The more years I spend tending a garden, the more I’m starting to realize that gardening is definitely a long-term sport. Gardeners may measure successes in seasons (“This was such a great year for my tomatoes!”) but the true value of a garden’s skill isn’t defined over one six month period of time. The first year we had a garden, our tomatoes produced like gang-busters, but I only got one green pepper out of three plants. I thought to myself, “Wow, I guess it’s just that I can’t grown green peppers.” Now, with a few years of gardening under my belt, I’ve realized the correct sentiment is actually, “Wow, that was a really bad year for peppers.”
So thus goes the tale of our zucchini plants. Two years ago, in the exact same place in the garden, our vine-y zucchini plants produced pounds and pounds of fruit. We couldn’t keep up with it all. This year? We haven’t gotten a single zucchini off of our plants.
But the truth is, as much as you want to think you have control as a gardener, you are actually just one, teeny, tiny piece of a whole lot of other pieces that have to come together to make a successful vegetable. So, a few weeks ago, we stopped fighting the months-long fight against blossom-end rot and just ended up pulling out our zucchini plants.
Sad, but thankfully, our CSA has kept us fully stocked.
For those people who do have zucchini plants producing out the wha-zoo (wa-zoo? wa-zu?), it is just about that time of year where you start getting desperate. Drive-by zucchini drops start happening on neighbors’ front porches. And zucchini, in various forms, starts finding itself in each and every dish coming out of the kitchen. One of the more quintessential ways to use up a boatload of zucchini is tossing a few cups of the moist, shredded squash into zucchini bread.
Now let’s talk about zucchini bread.
It sounds healthy enough. First up, it has zucchini in it. Which, if you haven’t heard is a
vegetable fruit. And even better than that, it is a green vegetable fruit. Super healthy! And then you have the “bread” part. Bread is good for you!
But honestly? Zucchini bread is just a spice cake with some zucchini thrown in.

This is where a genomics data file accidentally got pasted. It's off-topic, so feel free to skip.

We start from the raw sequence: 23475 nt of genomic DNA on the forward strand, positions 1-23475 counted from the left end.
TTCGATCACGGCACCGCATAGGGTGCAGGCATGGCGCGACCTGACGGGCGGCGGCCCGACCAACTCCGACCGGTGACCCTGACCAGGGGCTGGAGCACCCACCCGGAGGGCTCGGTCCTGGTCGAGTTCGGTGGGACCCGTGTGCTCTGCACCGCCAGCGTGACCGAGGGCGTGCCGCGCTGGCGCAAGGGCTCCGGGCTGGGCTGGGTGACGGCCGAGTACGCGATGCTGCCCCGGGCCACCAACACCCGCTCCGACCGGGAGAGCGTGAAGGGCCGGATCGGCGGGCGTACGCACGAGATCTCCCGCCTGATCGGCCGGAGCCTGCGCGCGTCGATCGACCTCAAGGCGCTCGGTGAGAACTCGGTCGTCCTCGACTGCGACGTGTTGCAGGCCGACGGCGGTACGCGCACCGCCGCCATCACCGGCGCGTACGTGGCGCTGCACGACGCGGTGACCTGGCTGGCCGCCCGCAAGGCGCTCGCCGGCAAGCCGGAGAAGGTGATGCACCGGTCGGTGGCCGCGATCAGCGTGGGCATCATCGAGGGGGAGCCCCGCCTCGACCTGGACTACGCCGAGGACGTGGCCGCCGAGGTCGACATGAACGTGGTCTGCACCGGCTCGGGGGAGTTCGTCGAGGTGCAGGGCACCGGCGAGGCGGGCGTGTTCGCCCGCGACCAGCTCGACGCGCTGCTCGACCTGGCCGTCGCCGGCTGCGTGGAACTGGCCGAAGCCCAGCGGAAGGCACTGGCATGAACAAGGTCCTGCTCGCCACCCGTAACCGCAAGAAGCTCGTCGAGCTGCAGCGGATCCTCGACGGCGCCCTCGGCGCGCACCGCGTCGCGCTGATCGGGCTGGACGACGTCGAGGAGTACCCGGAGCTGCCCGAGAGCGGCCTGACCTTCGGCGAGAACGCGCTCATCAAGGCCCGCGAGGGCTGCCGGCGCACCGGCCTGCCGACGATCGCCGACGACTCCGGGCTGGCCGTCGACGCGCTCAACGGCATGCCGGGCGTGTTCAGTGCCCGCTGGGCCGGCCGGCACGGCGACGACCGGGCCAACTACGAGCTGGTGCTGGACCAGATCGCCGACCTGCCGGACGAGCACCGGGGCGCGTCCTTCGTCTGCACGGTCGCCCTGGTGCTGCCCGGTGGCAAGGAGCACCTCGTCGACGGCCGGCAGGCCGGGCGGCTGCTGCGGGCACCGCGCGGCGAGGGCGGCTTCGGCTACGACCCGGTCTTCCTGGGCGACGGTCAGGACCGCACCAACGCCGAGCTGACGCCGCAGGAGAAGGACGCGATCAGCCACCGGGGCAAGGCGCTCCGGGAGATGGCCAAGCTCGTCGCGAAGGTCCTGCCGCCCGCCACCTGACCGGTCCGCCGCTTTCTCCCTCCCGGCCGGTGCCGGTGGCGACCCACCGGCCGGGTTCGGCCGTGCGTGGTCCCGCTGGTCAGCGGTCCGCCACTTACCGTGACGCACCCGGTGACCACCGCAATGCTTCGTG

In an attempt to actually make zucchini bread healthy, I pulled out all the refined flour and oil, packed it full of full o’ fiber complex carbs, and reduced the sugar dramatically. What you end up with is a decadently moist, slightly sweet, totally delicious bread. By using zucchini and applesauce, the bread has a nice, gooey, moist texture to it that is completely fantastic. Especially when served warm with a little swath of butter. Yum!
Healthy Whole Grain Zucchini Bread
These could easily be turned into muffins by just dividing the batter into a muffin tin. However, I haven’t tested this to check for cooking time. If you do try it out, report back and let me know how long it takes.
Makes 12 slices
- 1 cup whole wheat flour
- 1/2 cup wheat germ (can sub in white flour)
- 1/3 cup brown sugar
- 2 1/2 teaspoons baking powder
- 1/4 teaspoon salt
- 1/4 teaspoon ground ginger
- 1/4 teaspoon cinnamon
- 1/4 teaspoon nutmeg
- 1/8 teaspoon ground cloves
- 1/3 cup honey
- 1 egg
- 1/2 cup applesauce
- 2 cups grated zucchini (with peel)
- 1 teaspoon vanilla
- 1/2 cup chopped pecans (optional)
- Preheat oven to 350°.
- In a small bowl, mix together the dry ingredients, flour through cloves.
- In a second, larger bowl, whisk together honey, egg, applesauce, zucchini and vanilla.
- In three parts, mix the dry ingredients into the wet, stirring well after each addition.
- Fold in pecans if using.
- Pour batter into a greased loaf pan. Spread evenly with a spatula.
- Bake in preheated oven for 35-40 minutes, or until top center of bread feels solid to the touch (not liquidy). The toothpick test tends to not work on this bread because it is so moist.
- Let cool completely before slicing.
What is your favorite way to use up a zucchini surplus?